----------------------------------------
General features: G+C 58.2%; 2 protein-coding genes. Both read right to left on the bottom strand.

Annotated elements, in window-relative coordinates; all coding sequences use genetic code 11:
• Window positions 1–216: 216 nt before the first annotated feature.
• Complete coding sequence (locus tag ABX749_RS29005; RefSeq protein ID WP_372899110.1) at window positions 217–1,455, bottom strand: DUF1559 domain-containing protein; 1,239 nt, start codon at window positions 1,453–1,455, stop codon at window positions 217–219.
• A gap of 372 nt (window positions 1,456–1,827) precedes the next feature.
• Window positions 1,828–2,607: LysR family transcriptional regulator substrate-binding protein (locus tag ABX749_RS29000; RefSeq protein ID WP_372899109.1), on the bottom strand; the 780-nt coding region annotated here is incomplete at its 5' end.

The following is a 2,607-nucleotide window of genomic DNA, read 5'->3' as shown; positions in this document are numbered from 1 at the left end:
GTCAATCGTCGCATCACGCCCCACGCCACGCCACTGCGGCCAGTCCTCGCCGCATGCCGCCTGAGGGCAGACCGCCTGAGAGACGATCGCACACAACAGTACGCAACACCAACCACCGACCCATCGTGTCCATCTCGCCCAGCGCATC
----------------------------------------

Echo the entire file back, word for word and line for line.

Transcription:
General features: G+C 58.2%; 2 protein-coding genes. Both read right to left on the bottom strand.

Annotated elements, in window-relative coordinates; all coding sequences use genetic code 11:
• Window positions 1–216: 216 nt before the first annotated feature.
• Complete coding sequence (locus tag ABX749_RS29005; RefSeq protein ID WP_372899110.1) at window positions 217–1,455, bottom strand: DUF1559 domain-containing protein; 1,239 nt, start codon at window positions 1,453–1,455, stop codon at window positions 217–219.
• A gap of 372 nt (window positions 1,456–1,827) precedes the next feature.
• Window positions 1,828–2,607: LysR family transcriptional regulator substrate-binding protein (locus tag ABX749_RS29000; RefSeq protein ID WP_372899109.1), on the bottom strand; the 780-nt coding region annotated here is incomplete at its 5' end.

The following is a 2,607-nucleotide window of genomic DNA, read 5'->3' as shown; positions in this document are numbered from 1 at the left end:
GTCAATCGTCGCATCACGCCCCACGCCACGCCACTGCGGCCAGTCCTCGCCGCATGCCGCCTGAGGGCAGACCGCCTGAGAGACGATCGCACACAACAGTACGCAACACCAACCACCGACCCATCGTGTCCATCTCGCCCAGCGCATC